Land use change and invasive species are two of the leading causes of native biodiversity loss, yet our understanding of how these interact in urban centers is limited. In South Florida (USA), urbanization and increased anthropogenic pressure has led to massive land conversion and species introductions. South Florida has the largest number of established non-native reptile and amphibian species in the world, while detection of many native species has decreased. Native species may be adapted to the unique and rare habitats of South Florida such as the pine rocklands, which have been reduced to 2% of their original extent. We conducted surveys for reptiles and amphibians in 15 pairs of native/non-native parks to examine the interaction between habitat modification and herpetofaunal invasion. Less than 10% of the individuals recorded were native, and we found no difference in the relative abundance or richness of native species between native and non-native parks. Community analyses indicate that only 9% of the total variance in herpetofaunal community composition is between native and non-native parks, and that even this difference is driven by non-native species. The brahminy blind snake (Ramphotyphlops braminus), the most widely introduced snake species in the world, is the best indicator of native habitat patches, and two invasive lizards from the Caribbean (Anolis sagrei and A. equestris) are the best indicators of non-native habitat. These results demonstrate that non-native reptiles and amphibians dominate both non-native and native habitat patches in Miami-Dade County.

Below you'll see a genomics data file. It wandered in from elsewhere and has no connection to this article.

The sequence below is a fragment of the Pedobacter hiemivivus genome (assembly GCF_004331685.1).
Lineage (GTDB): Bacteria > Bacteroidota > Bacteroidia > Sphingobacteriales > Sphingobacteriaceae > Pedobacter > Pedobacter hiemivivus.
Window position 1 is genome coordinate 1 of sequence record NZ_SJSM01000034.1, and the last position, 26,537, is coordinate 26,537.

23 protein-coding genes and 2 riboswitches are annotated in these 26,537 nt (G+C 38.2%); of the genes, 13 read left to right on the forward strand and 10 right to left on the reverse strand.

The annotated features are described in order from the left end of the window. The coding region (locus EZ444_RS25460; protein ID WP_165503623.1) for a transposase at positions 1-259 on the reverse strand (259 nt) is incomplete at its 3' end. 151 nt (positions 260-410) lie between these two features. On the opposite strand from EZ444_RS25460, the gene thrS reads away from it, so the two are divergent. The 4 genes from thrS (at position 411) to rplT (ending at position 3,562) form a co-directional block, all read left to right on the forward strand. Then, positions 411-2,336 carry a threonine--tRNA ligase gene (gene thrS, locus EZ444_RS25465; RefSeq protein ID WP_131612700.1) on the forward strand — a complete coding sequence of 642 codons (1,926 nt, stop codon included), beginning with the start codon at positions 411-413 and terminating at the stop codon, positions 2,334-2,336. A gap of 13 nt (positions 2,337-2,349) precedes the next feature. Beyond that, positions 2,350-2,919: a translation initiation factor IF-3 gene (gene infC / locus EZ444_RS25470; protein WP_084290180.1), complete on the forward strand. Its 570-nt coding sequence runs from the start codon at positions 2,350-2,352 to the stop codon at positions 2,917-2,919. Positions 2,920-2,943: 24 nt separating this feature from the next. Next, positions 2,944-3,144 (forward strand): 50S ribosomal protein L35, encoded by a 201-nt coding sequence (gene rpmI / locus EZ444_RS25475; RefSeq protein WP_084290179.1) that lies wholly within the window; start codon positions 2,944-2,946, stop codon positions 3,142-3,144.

- Invasive species
ASJC Scopus subject areas
- Ecology, Evolution, Behavior and Systematics